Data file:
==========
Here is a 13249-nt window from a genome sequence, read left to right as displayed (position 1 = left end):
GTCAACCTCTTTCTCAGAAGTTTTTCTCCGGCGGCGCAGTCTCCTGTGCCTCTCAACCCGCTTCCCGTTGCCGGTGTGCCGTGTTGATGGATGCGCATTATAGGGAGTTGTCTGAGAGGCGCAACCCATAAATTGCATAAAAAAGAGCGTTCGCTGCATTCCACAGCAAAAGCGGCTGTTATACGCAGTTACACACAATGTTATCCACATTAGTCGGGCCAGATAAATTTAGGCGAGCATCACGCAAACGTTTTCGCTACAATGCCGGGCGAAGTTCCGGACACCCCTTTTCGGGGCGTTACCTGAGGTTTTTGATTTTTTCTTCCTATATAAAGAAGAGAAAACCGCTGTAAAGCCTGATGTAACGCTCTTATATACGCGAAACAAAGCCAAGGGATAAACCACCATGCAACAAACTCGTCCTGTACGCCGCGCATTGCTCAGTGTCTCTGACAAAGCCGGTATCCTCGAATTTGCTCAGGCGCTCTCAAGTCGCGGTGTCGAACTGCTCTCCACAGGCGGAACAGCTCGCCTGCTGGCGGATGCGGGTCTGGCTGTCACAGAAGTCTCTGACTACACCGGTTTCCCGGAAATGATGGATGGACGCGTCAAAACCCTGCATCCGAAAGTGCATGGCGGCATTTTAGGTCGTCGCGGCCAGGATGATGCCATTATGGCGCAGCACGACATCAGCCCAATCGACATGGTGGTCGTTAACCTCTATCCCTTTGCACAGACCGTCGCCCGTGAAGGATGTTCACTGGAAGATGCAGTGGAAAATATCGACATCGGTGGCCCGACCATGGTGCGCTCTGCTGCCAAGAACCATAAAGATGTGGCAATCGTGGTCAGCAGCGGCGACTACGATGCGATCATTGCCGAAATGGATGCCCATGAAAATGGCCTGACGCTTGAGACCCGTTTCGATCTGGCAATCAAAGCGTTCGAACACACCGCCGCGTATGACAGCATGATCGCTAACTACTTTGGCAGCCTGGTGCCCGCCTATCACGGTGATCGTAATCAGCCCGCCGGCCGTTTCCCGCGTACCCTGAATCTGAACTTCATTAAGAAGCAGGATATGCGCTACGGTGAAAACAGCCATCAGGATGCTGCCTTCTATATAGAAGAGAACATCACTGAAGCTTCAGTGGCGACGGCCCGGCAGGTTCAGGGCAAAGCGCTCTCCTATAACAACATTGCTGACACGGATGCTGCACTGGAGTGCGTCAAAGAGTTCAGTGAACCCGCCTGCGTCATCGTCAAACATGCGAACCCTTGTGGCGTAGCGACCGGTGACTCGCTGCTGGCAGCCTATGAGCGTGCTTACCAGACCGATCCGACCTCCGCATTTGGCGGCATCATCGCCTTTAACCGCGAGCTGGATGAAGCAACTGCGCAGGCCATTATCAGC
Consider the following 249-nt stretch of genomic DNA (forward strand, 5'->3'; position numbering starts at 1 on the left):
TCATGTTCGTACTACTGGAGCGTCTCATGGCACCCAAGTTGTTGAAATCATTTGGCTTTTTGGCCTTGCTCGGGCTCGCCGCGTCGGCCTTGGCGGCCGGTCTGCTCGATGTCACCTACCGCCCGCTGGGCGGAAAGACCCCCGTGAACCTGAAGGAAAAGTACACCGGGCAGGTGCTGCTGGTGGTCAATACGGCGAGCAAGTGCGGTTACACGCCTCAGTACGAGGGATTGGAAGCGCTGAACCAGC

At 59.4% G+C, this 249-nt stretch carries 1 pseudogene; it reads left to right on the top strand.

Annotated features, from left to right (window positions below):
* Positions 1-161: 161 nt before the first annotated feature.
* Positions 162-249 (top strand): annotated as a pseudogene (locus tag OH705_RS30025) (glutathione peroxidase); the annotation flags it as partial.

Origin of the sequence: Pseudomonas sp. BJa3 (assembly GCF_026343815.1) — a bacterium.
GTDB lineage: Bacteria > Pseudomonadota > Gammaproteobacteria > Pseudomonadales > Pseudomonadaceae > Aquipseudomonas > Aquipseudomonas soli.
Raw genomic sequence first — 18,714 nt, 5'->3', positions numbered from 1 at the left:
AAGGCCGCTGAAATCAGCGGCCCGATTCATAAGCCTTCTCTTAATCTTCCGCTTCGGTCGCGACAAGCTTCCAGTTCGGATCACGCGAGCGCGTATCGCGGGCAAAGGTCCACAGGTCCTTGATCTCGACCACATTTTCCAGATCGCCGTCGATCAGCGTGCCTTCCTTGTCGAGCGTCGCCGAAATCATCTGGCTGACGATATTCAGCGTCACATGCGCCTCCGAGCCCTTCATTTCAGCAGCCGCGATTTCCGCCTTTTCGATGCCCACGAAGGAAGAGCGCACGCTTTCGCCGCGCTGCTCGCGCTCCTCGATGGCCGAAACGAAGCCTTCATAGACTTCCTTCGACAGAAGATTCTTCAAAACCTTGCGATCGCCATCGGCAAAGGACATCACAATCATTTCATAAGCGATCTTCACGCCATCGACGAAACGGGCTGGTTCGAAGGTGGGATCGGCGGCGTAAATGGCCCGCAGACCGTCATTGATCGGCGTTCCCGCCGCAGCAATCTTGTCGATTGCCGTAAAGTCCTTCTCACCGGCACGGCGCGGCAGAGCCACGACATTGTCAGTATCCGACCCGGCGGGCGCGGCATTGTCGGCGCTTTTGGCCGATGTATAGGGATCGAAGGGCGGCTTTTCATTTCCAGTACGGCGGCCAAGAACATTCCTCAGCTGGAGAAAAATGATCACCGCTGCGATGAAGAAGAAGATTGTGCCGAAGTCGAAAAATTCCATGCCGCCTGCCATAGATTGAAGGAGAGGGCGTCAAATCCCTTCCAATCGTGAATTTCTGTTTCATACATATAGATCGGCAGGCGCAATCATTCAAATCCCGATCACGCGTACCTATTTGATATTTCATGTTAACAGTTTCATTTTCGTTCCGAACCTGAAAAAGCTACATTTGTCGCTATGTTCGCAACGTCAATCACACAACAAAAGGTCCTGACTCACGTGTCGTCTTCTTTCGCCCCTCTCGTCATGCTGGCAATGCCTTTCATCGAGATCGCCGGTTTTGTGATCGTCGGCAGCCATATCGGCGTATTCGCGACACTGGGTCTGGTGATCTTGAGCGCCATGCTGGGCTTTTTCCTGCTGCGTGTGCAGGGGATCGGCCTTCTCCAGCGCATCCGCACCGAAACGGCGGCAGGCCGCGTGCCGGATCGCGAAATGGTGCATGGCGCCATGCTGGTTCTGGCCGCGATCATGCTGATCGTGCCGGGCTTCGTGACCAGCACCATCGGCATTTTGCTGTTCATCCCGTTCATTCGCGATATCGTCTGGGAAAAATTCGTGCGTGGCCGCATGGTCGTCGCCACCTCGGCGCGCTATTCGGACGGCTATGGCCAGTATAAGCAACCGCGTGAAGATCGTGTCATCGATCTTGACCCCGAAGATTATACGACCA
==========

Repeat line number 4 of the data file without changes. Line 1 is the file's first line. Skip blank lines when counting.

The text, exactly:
TCATGTTCGTACTACTGGAGCGTCTCATGGCACCCAAGTTGTTGAAATCATTTGGCTTTTTGGCCTTGCTCGGGCTCGCCGCGTCGGCCTTGGCGGCCGGTCTGCTCGATGTCACCTACCGCCCGCTGGGCGGAAAGACCCCCGTGAACCTGAAGGAAAAGTACACCGGGCAGGTGCTGCTGGTGGTCAATACGGCGAGCAAGTGCGGTTACACGCCTCAGTACGAGGGATTGGAAGCGCTGAACCAGC